An Unwelcome Dinner Guest:
Avoiding Foodborne Illnesses
"Something I ate,"
or "food poisoning," or maybe just "stomach flu,"
is how we sometimes describe foodborne diseases. While symptoms
vary, nausea, vomiting, diarrhea, and fever are typical; these symptoms
usually begin several hours to a day or more after eating tainted
food. Foodborne illnesses are common. The Centers for Disease Control
and Prevention (CDC) has estimated that at least 6 million cases
occur annually in the United States; the true number may be much
larger. While most of these distressing illnesses are not life threatening,
an estimated 9,000 do lead to death each year. Some people are especially
vulnerable, including people with immune disorders (such as HIV
infection), cancer, and the elderly. Fortunately, nearly all foodborne
diseases are preventable.
There are many agents
that cause foodborne illness. The majority are bacteria, with names
like Salmonella, the E. coli O157:H7 strain, Listeria, Campylobacter,
and Vibrio. Some are viruses, including hepatitis A. Some cases
result from bacterial and other toxins, like Staphylococcus enterotoxin
or the toxin of botulism. And a small number of cases result from
parasites. Bacterial contamination in animal products accounts for
most cases of foodborne illness in the United States. Animal products
that carry a risk of illness include undercooked or raw meat, seafood,
and eggs, as well as unpasteurized milk and other dairy products.
Vegetables and fruit usually carry a much smaller risk of causing
illness, unless they are contaminated with uncooked animal products
or have been washed with unsanitary water.
Several simple measures
can greatly reduce your risk of foodborne illness:
Refrigerate or freeze poultry, meat, fish, eggs, and dairy products
products right away after purchase and keep cold until ready for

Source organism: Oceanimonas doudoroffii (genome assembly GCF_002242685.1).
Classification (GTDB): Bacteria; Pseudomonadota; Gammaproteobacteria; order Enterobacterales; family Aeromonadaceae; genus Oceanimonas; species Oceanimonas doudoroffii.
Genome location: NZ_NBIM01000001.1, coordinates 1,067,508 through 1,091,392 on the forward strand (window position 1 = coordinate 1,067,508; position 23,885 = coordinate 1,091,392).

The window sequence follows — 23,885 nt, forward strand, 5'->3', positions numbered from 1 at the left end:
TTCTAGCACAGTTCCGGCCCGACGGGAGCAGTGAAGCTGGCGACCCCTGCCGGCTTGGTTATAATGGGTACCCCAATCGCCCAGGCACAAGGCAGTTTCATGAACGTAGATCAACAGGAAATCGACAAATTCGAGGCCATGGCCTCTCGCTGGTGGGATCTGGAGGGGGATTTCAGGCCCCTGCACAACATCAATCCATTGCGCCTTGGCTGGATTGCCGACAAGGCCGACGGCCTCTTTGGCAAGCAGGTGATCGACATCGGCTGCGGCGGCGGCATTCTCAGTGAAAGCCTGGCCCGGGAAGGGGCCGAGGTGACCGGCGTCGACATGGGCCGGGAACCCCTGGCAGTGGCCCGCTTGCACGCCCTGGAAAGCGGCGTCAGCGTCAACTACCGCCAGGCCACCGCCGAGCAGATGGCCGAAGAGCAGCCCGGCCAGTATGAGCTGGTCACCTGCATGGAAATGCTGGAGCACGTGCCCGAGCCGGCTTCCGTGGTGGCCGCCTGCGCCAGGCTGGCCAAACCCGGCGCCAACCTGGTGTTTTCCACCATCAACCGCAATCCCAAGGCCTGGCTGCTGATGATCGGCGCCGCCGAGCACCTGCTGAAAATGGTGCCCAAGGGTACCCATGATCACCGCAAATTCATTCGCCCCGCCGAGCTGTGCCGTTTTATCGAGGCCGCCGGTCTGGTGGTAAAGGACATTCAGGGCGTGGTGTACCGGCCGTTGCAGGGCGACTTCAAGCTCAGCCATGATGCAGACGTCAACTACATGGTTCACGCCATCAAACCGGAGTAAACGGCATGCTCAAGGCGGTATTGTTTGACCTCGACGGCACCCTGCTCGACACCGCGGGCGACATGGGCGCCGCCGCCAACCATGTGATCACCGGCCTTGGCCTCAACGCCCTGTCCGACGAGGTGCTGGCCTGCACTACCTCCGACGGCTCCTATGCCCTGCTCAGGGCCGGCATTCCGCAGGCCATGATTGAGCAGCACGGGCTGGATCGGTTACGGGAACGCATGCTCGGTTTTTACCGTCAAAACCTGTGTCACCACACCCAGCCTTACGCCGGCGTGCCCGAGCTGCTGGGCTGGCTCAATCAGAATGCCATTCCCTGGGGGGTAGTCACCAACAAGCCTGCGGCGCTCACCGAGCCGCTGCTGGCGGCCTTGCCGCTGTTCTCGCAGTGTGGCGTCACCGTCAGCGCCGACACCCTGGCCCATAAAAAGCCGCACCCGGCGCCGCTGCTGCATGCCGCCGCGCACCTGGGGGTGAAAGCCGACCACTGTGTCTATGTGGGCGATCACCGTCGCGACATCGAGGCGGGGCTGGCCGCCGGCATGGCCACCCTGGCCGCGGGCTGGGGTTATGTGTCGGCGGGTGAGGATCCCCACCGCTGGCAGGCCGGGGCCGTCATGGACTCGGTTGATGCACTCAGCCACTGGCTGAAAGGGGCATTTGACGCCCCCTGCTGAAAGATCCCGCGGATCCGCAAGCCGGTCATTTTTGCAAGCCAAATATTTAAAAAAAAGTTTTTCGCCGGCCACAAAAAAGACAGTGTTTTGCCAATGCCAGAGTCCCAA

In the kitchen, keep everything clean--including the cooks
hands! Washing hands thoroughly with soap and warm water before
preparing food does make a difference. To avoid contaminating other
foods, carefully wash hands, knives, utensils, and cutting boards
immediately after handling any raw poultry, meat, or fish. Never
prepare salads or fresh produce on a cutting board that has not been
cleaned. And be sure to keep dishcloths, sponges, and kitchen towels
Thoroughly wash and rinse fresh fruits and vegetables in warm
Do not put cooked meat on an unwashed plate or platter that has
held raw meat.
Keep hot foods hot and cold foods cold. After cooking, do not let
food stand more than one or two hours before the leftovers are
refrigerated. Refrigerated leftovers should be used within three days.
And never taste food to see if it might be spoiled. This applies to
leftovers or any food in swollen, or leaky cans. If in doubt, throw it
Unfortunately, it is popular to serve some foods without adequate
cooking. We recommend special precautions with the following:
Avoid rare hamburger. With proper refrigeration, bacterial
contamination usually does not penetrate far into steaks or other
large pieces of meat. Cooking the outer part of the steak kills these
bacteria, even if the deeper, uncontaminated parts are still rare. But
with ground meat such as hamburger it is different. Hamburger can be
contaminated with bacteria mixed throughout meat, and if the hamburger
is served rare, bacteria in the center may survive to cause disease. A
number of fatal illnesses from the E. coli O157:H7 strain have been
attributed to contaminated hamburger served rare.
Avoid raw oysters. Restricting raw oyster consumption to those
harvested from state-inspected and approved oyster beds may reduce the
risk of foodborne illness, but does not eliminate that risk. Oysters
that are sautééed, baked or boiled until plump are much safer.
Avoid raw fish or fish served rare. In addition to bacterial
illness, fish may occasionally transmit parasites. Seafood should be
Eggs should be cooked until the white is firm and the yolk begins
to harden. Avoid foods containing raw eggs, such as homemade ice
cream, cookie dough, cake batter, mayonnaise, and eggnog, because they
carry a Salmonella risk. Commercial products are usually safer because
the eggs have been pasteurized.
Finally, avoid unpasteurized milk and dairy products.
We have a few parting tips:
Outbreaks of severe, sometimes fatal illness from E. coli O157 have
increased in recent years. While usually associated with undercooked
meat, especially rare hamburger, some cases of this illness have also
been traced to unpasteurized apple cider and to contaminated alfalfa
Don't thaw meat and other frozen foods at room temperature.
Instead, move them from the freezer to the refrigerator for a day or
When it comes to food safety, remember that the saying "rules are
made to be broken" does not apply!